I cannot thank you enough for putting such a great example of a podcast out on the market. I know it’s so much work. I want to give you lots of love and credit for the incredible hard work that you are putting into the show because that’s not always the case there. There are a lot of junk books, junk podcasts out there. When I find one that’s such quality, I just want to shout it from the rooftops. Thank you for giving me that opportunity to do that with yours. Better Call Daddy, please, thank your dad, Wayne, for being a part of the show because the wrap-up at the end is great with his voice and his view on the world is interesting. Thank him for me.

Do you and your daddy want to be on?

We might have to have both of us, right?

That would be so much fun. Has your dad ever been on a podcast?

My dad is more of a behind-the-scenes writer. I tried to get him to say, “If I’ve got one of my daughters to interview you, dad, so you could tell all family stories and we recorded it.” He was like, “No.” He didn’t want to do that.

My mom’s parents are like that. I would love to include my grandparents. Coming up, my dad found a tape of his father that has since passed and it had a lesson on there that’s pretty audible. I interviewed my grandmother and we are going to put that on the tail end, my dad’s dad, and we are going to do a whole family episode. I wish I could do that on both sides of my family. One thing that I love about my show is the intergenerational play.

I’m so glad you are doing that. If I could make a suggestion of something that I want like you have covered lots of topics. I would never interfere and say anything but I would love to have all of your family. I would love to find out more about your kids. They have such cute energy and we get little snippets of them. You should do a whole episode on it, so I’m so glad you are going to do that.

My daughter would play into that, maybe have her interview me. One that would be hard is my mom. I wish I could talk her into it.

I can hardly get my mom to come on Zoom with the kids on camera when we couldn’t see them every day. She wouldn’t do that. I so appreciate you. I’m glad you are a part of the podcasting community. Great job on your show. Better Call Daddy, Reena Friedman Watts, thank you so much.

Thank you so much for having me.

I love this episode. I had so much fun with Reena. It was great to get to know the way she structured, the thought she put in, and the process she put through in starting Better Call Daddy. The connection she’s made with her dad over time inspired me. I picked up the phone after our interview and immediately called my dad and said, “Dad, would you have been interested if I would come to you and asked if you want us to do a show with me?” I could hear my mom in the background and my mom goes, “Not me. Don’t ask me.” I thought that was classic.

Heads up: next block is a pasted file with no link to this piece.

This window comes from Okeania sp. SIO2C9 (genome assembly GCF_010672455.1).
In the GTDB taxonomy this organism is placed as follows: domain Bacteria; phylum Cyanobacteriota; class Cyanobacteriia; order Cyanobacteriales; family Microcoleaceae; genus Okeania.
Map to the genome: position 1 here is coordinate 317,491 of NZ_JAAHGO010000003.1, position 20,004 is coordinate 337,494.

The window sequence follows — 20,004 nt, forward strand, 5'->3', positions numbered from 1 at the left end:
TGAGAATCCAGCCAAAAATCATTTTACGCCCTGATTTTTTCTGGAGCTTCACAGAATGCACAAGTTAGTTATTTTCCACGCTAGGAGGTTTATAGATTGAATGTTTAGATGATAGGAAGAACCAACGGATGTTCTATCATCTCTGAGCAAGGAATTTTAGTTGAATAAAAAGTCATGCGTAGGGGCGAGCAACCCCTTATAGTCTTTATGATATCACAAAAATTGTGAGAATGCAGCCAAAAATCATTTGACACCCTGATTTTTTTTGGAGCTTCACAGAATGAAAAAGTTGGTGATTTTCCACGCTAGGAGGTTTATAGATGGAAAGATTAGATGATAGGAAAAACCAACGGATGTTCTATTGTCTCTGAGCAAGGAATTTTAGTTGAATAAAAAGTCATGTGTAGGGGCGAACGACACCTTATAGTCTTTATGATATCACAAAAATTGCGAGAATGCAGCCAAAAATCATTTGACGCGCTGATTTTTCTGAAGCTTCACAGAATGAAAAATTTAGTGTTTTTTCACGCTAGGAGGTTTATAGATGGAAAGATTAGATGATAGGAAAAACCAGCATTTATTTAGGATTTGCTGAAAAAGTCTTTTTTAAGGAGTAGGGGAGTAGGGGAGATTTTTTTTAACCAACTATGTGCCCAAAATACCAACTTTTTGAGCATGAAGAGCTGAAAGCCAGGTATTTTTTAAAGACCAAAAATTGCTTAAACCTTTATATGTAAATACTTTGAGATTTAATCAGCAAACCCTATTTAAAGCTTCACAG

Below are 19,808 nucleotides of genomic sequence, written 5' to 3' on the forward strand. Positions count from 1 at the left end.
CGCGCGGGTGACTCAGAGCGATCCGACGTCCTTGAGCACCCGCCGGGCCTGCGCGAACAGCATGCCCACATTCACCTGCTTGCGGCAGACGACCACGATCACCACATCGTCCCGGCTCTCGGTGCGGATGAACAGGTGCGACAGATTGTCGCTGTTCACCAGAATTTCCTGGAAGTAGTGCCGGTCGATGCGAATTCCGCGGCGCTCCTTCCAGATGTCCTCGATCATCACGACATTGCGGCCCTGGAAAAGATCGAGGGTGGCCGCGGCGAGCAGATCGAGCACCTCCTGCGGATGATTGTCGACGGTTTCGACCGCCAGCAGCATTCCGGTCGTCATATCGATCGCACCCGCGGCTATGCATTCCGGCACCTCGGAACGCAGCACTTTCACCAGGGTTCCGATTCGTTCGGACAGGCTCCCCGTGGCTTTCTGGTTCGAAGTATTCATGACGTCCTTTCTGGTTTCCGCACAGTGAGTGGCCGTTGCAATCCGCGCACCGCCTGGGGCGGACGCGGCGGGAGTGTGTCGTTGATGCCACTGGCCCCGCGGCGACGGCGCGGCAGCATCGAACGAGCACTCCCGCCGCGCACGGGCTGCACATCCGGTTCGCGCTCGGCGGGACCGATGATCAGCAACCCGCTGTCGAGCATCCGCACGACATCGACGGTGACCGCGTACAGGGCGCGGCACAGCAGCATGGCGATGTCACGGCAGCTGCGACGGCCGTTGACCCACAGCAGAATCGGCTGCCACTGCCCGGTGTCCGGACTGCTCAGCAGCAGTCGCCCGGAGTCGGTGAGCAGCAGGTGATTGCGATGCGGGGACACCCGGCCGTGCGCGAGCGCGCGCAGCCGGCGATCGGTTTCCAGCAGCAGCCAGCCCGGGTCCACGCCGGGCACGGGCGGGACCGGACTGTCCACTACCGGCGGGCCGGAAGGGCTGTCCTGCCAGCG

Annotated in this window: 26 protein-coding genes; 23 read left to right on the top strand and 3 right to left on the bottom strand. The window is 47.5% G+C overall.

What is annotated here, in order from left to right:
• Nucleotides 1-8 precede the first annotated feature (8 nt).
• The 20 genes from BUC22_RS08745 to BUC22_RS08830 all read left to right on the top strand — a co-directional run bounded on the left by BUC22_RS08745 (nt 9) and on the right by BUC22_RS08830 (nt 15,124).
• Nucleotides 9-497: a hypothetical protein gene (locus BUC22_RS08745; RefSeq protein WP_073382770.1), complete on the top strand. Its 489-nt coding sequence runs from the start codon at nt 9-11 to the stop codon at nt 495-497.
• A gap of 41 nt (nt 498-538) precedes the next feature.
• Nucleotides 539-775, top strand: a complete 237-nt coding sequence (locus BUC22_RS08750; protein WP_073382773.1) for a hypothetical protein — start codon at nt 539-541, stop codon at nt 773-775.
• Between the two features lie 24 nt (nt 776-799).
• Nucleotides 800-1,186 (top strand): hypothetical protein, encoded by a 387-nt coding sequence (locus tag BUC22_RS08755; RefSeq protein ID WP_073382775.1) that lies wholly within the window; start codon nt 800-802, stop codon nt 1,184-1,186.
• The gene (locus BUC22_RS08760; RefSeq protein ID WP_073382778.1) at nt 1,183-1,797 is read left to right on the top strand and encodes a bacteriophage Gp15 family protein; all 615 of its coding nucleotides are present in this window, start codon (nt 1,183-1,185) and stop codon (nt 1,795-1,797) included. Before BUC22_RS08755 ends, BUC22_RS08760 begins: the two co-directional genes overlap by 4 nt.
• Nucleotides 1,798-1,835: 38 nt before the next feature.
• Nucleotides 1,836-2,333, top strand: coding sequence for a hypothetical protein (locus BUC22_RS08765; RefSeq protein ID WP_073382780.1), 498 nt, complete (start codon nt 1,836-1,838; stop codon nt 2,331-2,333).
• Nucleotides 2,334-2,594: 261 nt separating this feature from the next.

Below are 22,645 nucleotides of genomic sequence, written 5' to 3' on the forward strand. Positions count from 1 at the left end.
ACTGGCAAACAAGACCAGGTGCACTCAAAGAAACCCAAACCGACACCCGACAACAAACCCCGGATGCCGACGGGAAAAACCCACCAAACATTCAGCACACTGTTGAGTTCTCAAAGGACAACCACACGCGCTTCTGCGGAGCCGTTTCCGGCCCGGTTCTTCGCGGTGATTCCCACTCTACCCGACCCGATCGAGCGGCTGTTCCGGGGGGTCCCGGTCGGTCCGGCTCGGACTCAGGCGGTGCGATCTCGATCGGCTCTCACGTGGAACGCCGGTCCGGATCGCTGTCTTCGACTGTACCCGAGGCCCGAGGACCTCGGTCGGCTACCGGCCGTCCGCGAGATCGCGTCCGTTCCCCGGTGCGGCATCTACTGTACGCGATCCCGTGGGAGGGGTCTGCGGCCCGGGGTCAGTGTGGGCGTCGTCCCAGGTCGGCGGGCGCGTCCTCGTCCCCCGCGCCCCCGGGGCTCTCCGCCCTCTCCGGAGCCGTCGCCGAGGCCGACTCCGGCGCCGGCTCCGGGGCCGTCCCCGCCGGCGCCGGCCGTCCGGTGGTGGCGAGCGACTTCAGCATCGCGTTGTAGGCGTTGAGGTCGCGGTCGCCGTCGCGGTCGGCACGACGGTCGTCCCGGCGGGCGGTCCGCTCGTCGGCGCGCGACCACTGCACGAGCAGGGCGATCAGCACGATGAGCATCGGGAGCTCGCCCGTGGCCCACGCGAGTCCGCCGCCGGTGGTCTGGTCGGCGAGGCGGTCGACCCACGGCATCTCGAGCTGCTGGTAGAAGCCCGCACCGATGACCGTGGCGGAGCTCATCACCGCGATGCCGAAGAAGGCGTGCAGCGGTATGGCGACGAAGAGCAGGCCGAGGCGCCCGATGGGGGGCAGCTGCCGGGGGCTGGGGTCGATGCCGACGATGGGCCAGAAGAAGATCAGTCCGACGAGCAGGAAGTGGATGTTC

My dad was like, “I don’t know. I’m not sure I would be all that interested in talking about the kinds of things that you talk about on your show.” I was like, “I would have to structure a totally different show for us to communicate.” He goes, “Maybe I would do it once or twice.” It’s brave and ambitious of her to get her whole family involved in the show in some way, shape or form. It has turned into a fun show, eye-opening, fun, and worth listening to.

Every time it pops up on my Goodpods that she’s got a new episode, I’ve got to go in and check it out because I’ve got to hear who she’s going to interview next, what they are going to say. The fact that her unflappable father never reacts but gives his very serious advice about everything is beautiful. I love them. I hope I get to meet them in person sometime soon because I would love to have dinner with Reena and Wayne. Reena and Wayne, if you are reading, I totally want to have you over, so if you are in California, you give me a call and we’ ae going to have dinner together at my house.

A podcasting platform will give you unimaginable opportunities, as well as a reason to reach out and talk with people you admire. Click To Tweet

I totally want to hang out with them. Isn’t that the beauty of a great podcast? When you find someone that you want to hang out with, you are going to listen to every word they say and check out all their episodes. It makes it more fun, and you are getting educated and learning something, and being exposed to something new. She has done a beautiful job and she has demonstrated her skill of, which she has to the nth degree.

If someone wanted to hire her, they can see that her podcast is a showcase. Many that I see out there selling services and other things, their podcast is like a stepchild, it isn’t working. It isn’t doing what they would do for a client, so it’s not a great showpiece, and hers is. Reena Friedman Watts, Better Call Daddy, fabulous show.

Thanks, everyone for reading, and thank you for checking out all the podcasts, going in, subscribing, and checking them out over time. I hear from all of our podcasters that there’s a little boost after coming on this show, which means that all of you are out there are checking them out, so thank you for that. I appreciate you. I will be back next time with another successful podcaster and an interview on things that you might be able to apply to your show.  

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Tracy Hazzard

Tracy Hazzard

Tracy Hazzard is a former Authority Magazine and Inc. Magazine Columnist on disruptive innovation, and host of 5 top-ranked podcasts including: The Binge Factor and Feed Your Brand–one of CIO’s Top 26 Entrepreneur Podcasts. She is the co-founder of Podetize, the largest podcast post-production company in the U.S. As a content, product, and influence strategist for networks, corporations, marketing agencies, entrepreneurs, publications, speakers, authors & experts, Tracy influences and casts branded content with $2 Billion worth of innovation around the world. Her marketing methods and AI-integrated platform, provides businesses of all sizes a system to spread their authentic voices from video to podcast to blog, growing an engaged audience and growing valuable digital authority.